Fr.: exactitude, précision
1) The state or quality of being → accurate.
From L. accuratus "prepared with care, exact," p.p. of accurare "take care of," from ad- "to" + curare "take care of."
Rašmandi, from rašmand, from raš + adjective forming suffix -mand. Raš, from Av. root raz- "to right, correct, arrange;" compare with Skt. raj "to reign, rule, direct," Gk. oregein "to strech out," L. rego "to direct, lead;" PIE *reg- "to move in a straight line." Similarly, Av. râšta-, rašta- "straight," Skt. rju "straight, right, upright," Gk. orektos "elongated," L. rectus "straight," Ger. recht, E. right. In Mod.Pers. there are several derivatives: râst, râšt (as in afrâšt(an)) "right; true," rasté, rešté, raj, raž, râh, ris, râdé, radé, Lori rezg "row," etc.
Fr.: exact, précis
1) Conforming exactly to truth or to a standard; free from error.
Accurate, from L. accuratus, → accuracy.
accurate to n decimal places
rašmand bâ n raqam pas az jodâgar yâ momayez
Fr.: précis à n décimale, ~ avec n chiffres après la virgule, à n décimales près
An expression specifying the number of meaningful digits to the right of the → decimal point. For example, e = 2.71828 ... = 2.718 is said to be accurate to three decimal places and 2.72 to two decimal places.
accurate to n significant digits
rašmand bâ n raqam-e nešânâr
Fr.: écrit avec n chiffres significatifs
An expression specifying the number of meaningful digits used to express the value of a measured quantity. Same as accurate to n significant figures. For example, e = 2.71828 ... = 2.718 is rounded to four significant digits, and 2.72 to three significant digits. → accurate to n decimal places.
Able to be accused; open to an accusation (of); blameworthy, reprehensible (OxfordDictionaries.com).
A charge or claim that someone has done something illegal or wrong; the action or process of accusing someone (OxfordDictionaries.com).
1) kondâri; 2) mârzešdâr, mârzešmand
M.E., from M.Fr., from L. accusativus, from ac-, → ad-, + -cusativus, combining form of causativus, → causative, a loan-translation of Gk. aitiatike, in the sense of pointing to the origin or cause, accusing.
The → grammatical case of a noun in some languages (such as Greek, Latin, G erman, Russian, Old Persian, Avestan, or Sanskrit), which shows that the noun is the → direct object of a → verb or a → preposition.
Containing an accusation; accusing (Dictionary.com).
To charge with the fault, offense, or crime (Dictionary.com).
M.E. ac(c)usen, from O.Fr. acuser "to accuse, indict, blame," earlier "announce, report, disclose," from L. accusare "to call to account," from → ad- "to, toward, at, with regard to" + causari "give as a cause or motive," from causa "reason," → cause.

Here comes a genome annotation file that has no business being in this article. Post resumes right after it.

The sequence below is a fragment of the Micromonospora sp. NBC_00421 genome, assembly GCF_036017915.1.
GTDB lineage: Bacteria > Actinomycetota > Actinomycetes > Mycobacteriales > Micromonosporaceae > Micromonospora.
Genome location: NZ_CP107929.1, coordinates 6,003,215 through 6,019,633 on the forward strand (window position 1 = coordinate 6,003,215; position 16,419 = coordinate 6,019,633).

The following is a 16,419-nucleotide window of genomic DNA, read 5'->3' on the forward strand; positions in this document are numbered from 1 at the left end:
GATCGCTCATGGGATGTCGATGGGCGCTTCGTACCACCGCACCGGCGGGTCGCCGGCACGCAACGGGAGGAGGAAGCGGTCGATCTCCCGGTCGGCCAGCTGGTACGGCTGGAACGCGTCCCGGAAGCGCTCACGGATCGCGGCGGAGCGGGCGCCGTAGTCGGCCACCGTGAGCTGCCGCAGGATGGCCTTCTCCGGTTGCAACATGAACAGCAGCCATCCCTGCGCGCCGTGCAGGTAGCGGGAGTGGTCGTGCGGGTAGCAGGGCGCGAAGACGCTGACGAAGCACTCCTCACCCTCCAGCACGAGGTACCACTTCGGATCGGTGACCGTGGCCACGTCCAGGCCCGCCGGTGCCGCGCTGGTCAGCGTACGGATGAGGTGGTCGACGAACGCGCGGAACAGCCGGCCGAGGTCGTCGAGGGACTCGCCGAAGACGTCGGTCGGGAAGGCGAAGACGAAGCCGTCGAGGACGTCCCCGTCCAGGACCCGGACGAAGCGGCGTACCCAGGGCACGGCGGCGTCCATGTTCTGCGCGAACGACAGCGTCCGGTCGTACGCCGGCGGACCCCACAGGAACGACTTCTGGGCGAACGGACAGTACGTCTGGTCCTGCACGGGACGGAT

Mârzidan, from (Lâr, Gerâsh) mârz, (Farâmarzân) morz "blame, reproach, accusation," maybe ultimately from Proto-Ir. *marc- "to destroy, damage;" cf. Av. mərənc- "to destroy," (+ *para-) "to damage, injure," (+ *ui-) "to ruin, spoil;" Mid.Pers. mwlncyn- / murnjên- "to destroy;" Khotanese mulch- "to cause to miscarry" (Cheung 2007).
A person or persons charged in a court of law with a crime, offense, etc.
A person who accuses, especially in a court of law.
Achernar (Alpha Eridani)
Âxer-e nahr (#), Rudpâyân
The brightest star in the constellation → Eridanus. A → subgiant of → spectral type B5; apparent visual magnitude 0.5, about 140 → light-years distant (other names: HR 472, HD 10144). Recent interferometric observations show it to have a flattened shape imposed by fast rotation.
Achernar, from Ar. Axir an-Nahr "end of the river," from axir "end" + nahr "river".
Âxer-e nahr, from Axir an-Nahr.
Achondrite, from Gk. prefix a- (an- before stems beginning with a vowel or h) "not, without, lacking" + Gk. chondrite, from chondr-, from chondros "grain," + affix -ite.
afâm (#), bifâm (#)
Of or relating to an optical system which is capable of transmitting light without decomposing it into constituent colors.
adasi-ye afâm, ~ bifâm
Fr.: lentille achromatique
Lens (or combination of lenses) that brings different wavelengths within a ray of light to a single focus, thus overcoming chromatic aberration.
A substance that releases hydrogen ions to form a solution with a pH of less than 7, reacts with a base to form a salt, and turns blue litmus red.
From Fr. acide, from L. acidus "sour," adj. of state from acere "to be sour," acer "sharp, pungent, bitter;" from PIE base *ak- "sharp, pointed."
Being or containing an acid; of a solution having an excess of hydrogen atoms (having a → pH of less than 7).
1) To admit to be real or true; recognize the existence, truth, or fact of.
A blend of M.E aknow "admit or show one's knowledge" (from O.E. oncnawan "understand") and M.E. knowlechen "to admit."
Âdânidan, from âdân, from prefix â- + dân present stem of dânestan, → know; cf. Sogd. âzân, azân "to acknowledge, to confess," from prefixed zân, variant of dân.
1, 2) âdâneš 2) sepâsgozâri
Fr.: 1) reconnaissance, aveu; 2) remerciement
1) Recognition of the existence or truth of something.